Unless You’re Doing This, Your Oral Hygiene Routine Is Incomplete

by | Jan 25, 2023 | Oral Hygiene

man brushing teeth at bathroom mirrorAsk the average person what they need to do to keep their teeth healthy, and they’ll likely say, “brush and floss” (even though most Americans are horribly lax when it comes to flossing).

Certainly, those things are both important, along with getting regular dental exams and cleanings. But they’re not the be-all, end-all, as far as home care is concerned.

Patients here at our holistic, biological practice know that other factors, such as nutrition, are just as important; likewise, getting enough exercise and good quality sleep, managing stress, and other lifestyle factors.

And when it comes to cleaning their teeth, they may use other tools beyond brush and floss, and incorporate practices like oil pulling, as well.

All these go a very long way toward keeping your teeth and gums as healthy as possible – something that’s essential for maintaining good whole body health, as well. But there’s one aspect of cleaning that quite a few people overlook, perhaps because it doesn’t involve the teeth or the gums.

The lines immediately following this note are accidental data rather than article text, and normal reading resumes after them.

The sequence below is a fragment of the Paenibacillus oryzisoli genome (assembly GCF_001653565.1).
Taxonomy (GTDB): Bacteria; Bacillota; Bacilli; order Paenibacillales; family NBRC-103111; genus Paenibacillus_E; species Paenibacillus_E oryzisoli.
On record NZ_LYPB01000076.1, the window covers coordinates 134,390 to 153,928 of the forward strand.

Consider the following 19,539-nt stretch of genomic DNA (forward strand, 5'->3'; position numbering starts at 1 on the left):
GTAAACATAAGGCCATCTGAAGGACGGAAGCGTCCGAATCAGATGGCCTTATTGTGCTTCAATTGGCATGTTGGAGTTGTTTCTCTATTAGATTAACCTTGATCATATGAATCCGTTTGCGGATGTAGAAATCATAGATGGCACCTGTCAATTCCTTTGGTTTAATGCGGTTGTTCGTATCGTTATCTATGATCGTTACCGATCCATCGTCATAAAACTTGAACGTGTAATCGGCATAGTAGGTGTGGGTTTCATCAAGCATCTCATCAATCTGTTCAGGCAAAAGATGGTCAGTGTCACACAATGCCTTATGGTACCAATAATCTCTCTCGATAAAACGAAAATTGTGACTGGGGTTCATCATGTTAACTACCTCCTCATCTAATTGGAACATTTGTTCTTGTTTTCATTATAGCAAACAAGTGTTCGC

It’s cleaning the tongue. And it needs to be cleaned. Regularly.

Covered with all those little bumps – the papillae – the tongue makes a great harbor for dead skin cells and food particles. It’s also a great breeding ground for bacteria, viruses, and fungi. Suffice it to say, carrying all this gunk on your tongue can turn your breath pretty stinky.

The collected bacteria and other microbes are also easily spread from your tongue to your gums and teeth, raising your risk of tartar buildup, decay, gum disease, and other infections.

So yes, you need to clean your tongue.

The easiest option is to simply use your regular toothbrush, brushing your tongue gently after you’ve finished brushing all of your teeth. If you use a manual toothbrush, it may even have a textured side opposite the bristled side. That textured side exists for tongue cleaning.

But some people prefer to use a dedicated tongue scraper for the job. You simply drag this (usually) u-shaped device slowly down the length of your tongue, back to front, to remove bacteria and other debris.

It’s that easy and a real difference-maker, for minimal time and cost.

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We regret that we cannot comment or offer advice on specific, personal dental health situations on this blog. Just give us a call at our office instead: (817) 461-9998. We’d be glad to speak with you.

This blog is for educational purposes only. It is not intended as a substitute for individual health, fitness or medical advice.

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